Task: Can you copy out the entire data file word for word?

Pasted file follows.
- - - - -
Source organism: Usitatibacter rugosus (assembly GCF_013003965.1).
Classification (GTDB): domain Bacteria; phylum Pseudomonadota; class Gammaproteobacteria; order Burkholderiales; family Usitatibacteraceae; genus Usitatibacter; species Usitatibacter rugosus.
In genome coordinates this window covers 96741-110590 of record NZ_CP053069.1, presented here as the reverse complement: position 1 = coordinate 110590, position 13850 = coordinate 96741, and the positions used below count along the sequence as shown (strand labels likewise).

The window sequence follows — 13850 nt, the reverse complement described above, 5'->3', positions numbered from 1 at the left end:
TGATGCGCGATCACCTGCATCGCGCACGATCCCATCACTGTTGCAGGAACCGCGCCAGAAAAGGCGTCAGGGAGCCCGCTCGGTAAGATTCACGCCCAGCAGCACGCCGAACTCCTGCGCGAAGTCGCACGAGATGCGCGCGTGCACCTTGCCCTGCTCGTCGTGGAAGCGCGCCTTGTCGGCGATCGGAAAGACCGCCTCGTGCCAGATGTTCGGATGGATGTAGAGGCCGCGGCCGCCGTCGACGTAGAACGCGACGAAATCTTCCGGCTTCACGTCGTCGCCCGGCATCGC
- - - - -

Source organism: Usitatibacter rugosus (assembly GCF_013003965.1).
Classification (GTDB): domain Bacteria; phylum Pseudomonadota; class Gammaproteobacteria; order Burkholderiales; family Usitatibacteraceae; genus Usitatibacter; species Usitatibacter rugosus.
In genome coordinates this window covers 96741-110590 of record NZ_CP053069.1, presented here as the reverse complement: position 1 = coordinate 110590, position 13850 = coordinate 96741, and the positions used below count along the sequence as shown (strand labels likewise).

The window sequence follows — 13850 nt, the reverse complement described above, 5'->3', positions numbered from 1 at the left end:
TGATGCGCGATCACCTGCATCGCGCACGATCCCATCACTGTTGCAGGAACCGCGCCAGAAAAGGCGTCAGGGAGCCCGCTCGGTAAGATTCACGCCCAGCAGCACGCCGAACTCCTGCGCGAAGTCGCACGAGATGCGCGCGTGCACCTTGCCCTGCTCGTCGTGGAAGCGCGCCTTGTCGGCGATCGGAAAGACCGCCTCGTGCCAGATGTTCGGATGGATGTAGAGGCCGCGGCCGCCGTCGACGTAGAACGCGACGAAATCTTCCGGCTTCACGTCGTCGCCCGGCATCGC